The Division was recalled to the UK in December 1943 in order to prepare for the invasion of Europe. They were based in Sleaford in Lincolnshire and on 10 April 1944, John gained his 'parachute wings'. For the rest of his career, his records show he was paid at an enhanced rate for what were termed 'parachute duties'.

Their next operation was not the continental invasion, however.

Operation Market Garden

Conceived by General Montgomery, the 'Market' plan was for forces of the First Allied Airborne Army to seize bridges and terrain in the areas of Eindhoven, Grave, Nijmegen, Arnhem and Oosterbeek. The complimentary operation, Garden, would see ground forces move north to support the entrenched airborne units. Montgomery reasoned that establishing these bridgeheads would enable the Allies to sustain the eastward momentum they had generated beginning with the D-Day landings, and create a route for an invasion of northern Germany.

John was one of over 40,000 men who participated in Operation Market Garden but he was allocated to the seaborne party and therefore did not do any fighting. The records suggest he and his comrades were in France from mid-August, having arrived off the coast of Juno Beach on 16 August. They sailed on the SS Turtle Hill, a 7000 ton Canadian merchant ship built in 1943. Having disembarked, they mustered near Bayeaux on 19 August. They began the journey to The Netherlands at first light on 2 September and arrived in Nijmegen on 22 September. The airborne element arrived 4 days later and both parties, seaborne and airborne, evacuated from Nijmegen on 28 September. This was probably part of Operation Berlin, the plan to recover the remaining soldiers of 1st Airborne Division, given that Market Garden had failed. He was back in the UK by 13 October 1944.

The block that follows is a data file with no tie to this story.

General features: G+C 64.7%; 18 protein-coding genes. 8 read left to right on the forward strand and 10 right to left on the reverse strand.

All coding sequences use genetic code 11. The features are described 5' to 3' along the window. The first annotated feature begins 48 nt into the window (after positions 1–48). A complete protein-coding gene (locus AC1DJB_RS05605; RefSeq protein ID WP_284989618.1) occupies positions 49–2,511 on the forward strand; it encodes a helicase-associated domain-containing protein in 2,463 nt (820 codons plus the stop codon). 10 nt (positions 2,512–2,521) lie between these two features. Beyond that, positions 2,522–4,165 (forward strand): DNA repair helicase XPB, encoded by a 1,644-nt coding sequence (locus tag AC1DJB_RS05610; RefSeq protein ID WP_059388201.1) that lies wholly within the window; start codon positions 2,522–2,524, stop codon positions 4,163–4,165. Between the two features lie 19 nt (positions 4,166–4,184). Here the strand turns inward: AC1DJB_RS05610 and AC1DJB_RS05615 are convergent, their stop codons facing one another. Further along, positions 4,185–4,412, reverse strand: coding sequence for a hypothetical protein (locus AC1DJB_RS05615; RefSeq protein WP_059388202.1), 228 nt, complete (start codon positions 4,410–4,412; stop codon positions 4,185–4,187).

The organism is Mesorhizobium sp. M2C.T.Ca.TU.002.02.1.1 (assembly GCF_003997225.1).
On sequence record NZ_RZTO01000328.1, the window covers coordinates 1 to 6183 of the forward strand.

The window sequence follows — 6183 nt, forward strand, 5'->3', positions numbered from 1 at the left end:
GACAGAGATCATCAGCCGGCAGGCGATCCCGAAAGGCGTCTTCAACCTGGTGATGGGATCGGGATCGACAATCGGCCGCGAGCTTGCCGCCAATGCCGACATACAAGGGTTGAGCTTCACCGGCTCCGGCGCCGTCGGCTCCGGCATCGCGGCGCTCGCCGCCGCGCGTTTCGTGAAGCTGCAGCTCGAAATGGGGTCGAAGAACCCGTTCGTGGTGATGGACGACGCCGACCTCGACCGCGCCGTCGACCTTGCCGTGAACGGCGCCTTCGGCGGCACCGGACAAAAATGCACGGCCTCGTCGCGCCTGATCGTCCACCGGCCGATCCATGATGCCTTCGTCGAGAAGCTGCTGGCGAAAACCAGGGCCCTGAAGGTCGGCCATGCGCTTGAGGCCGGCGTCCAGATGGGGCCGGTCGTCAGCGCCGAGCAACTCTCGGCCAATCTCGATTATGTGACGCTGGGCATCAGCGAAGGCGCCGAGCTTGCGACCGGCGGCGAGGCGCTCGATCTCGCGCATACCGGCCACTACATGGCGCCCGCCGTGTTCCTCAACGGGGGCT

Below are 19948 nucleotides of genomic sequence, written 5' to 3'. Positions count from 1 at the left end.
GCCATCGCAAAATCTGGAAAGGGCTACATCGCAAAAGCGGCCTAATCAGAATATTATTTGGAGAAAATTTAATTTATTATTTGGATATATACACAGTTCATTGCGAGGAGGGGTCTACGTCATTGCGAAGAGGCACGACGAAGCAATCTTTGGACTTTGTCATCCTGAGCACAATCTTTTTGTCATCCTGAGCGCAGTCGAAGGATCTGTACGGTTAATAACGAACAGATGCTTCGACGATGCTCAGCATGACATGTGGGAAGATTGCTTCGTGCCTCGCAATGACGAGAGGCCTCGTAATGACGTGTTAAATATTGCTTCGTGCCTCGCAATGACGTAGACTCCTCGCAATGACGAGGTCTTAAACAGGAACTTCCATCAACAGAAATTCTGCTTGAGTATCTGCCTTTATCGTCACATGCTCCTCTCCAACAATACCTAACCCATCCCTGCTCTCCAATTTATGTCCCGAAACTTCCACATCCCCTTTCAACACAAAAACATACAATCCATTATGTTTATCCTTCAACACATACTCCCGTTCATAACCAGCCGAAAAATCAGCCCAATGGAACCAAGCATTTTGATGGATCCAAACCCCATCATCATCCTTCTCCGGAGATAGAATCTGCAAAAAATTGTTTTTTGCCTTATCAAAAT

1st Airborne Division lost 8,000 men during the battle. Captain Harry Roberts, also of REME and who was taken prisoner after parachuting into the area near Wolfheze, wrote in his book Capture at Arnhem:

"The 1st Airborne Division never recovered from its heavy losses at Arnhem."

As a direct result of this reduction in strength, the decision was taken to disband the division in October 1945. The Officer Commanding, Major Jack Carrick, arranged for a commemorative photograph to be taken. John did not appear in the picture, but it is included as a tribute to a unit in which he served for a significant period.